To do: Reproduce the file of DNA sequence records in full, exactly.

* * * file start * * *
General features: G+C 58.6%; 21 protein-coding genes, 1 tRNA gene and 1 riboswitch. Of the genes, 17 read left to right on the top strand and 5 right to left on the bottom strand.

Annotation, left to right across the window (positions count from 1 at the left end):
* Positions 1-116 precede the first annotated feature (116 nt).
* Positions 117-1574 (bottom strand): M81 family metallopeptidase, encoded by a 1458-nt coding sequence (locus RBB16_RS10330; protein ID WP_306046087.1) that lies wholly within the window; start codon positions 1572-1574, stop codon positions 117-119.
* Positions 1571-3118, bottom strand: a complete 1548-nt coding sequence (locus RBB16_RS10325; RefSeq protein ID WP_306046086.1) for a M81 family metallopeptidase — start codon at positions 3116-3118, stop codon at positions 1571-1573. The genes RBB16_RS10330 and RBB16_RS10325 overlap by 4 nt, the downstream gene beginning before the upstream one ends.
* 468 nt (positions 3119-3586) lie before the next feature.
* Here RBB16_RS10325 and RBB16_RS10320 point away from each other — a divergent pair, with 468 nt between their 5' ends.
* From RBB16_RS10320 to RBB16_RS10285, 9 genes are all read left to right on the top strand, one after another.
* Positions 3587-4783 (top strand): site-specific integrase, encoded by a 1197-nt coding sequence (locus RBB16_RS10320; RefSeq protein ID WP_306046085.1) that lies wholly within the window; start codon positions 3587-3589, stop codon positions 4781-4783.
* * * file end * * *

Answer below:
General features: G+C 58.6%; 21 protein-coding genes, 1 tRNA gene and 1 riboswitch. Of the genes, 17 read left to right on the top strand and 5 right to left on the bottom strand.

Annotation, left to right across the window (positions count from 1 at the left end):
* Positions 1-116 precede the first annotated feature (116 nt).
* Positions 117-1574 (bottom strand): M81 family metallopeptidase, encoded by a 1458-nt coding sequence (locus RBB16_RS10330; protein ID WP_306046087.1) that lies wholly within the window; start codon positions 1572-1574, stop codon positions 117-119.
* Positions 1571-3118, bottom strand: a complete 1548-nt coding sequence (locus RBB16_RS10325; RefSeq protein ID WP_306046086.1) for a M81 family metallopeptidase — start codon at positions 3116-3118, stop codon at positions 1571-1573. The genes RBB16_RS10330 and RBB16_RS10325 overlap by 4 nt, the downstream gene beginning before the upstream one ends.
* 468 nt (positions 3119-3586) lie before the next feature.
* Here RBB16_RS10325 and RBB16_RS10320 point away from each other — a divergent pair, with 468 nt between their 5' ends.
* From RBB16_RS10320 to RBB16_RS10285, 9 genes are all read left to right on the top strand, one after another.
* Positions 3587-4783 (top strand): site-specific integrase, encoded by a 1197-nt coding sequence (locus RBB16_RS10320; RefSeq protein ID WP_306046085.1) that lies wholly within the window; start codon positions 3587-3589, stop codon positions 4781-4783.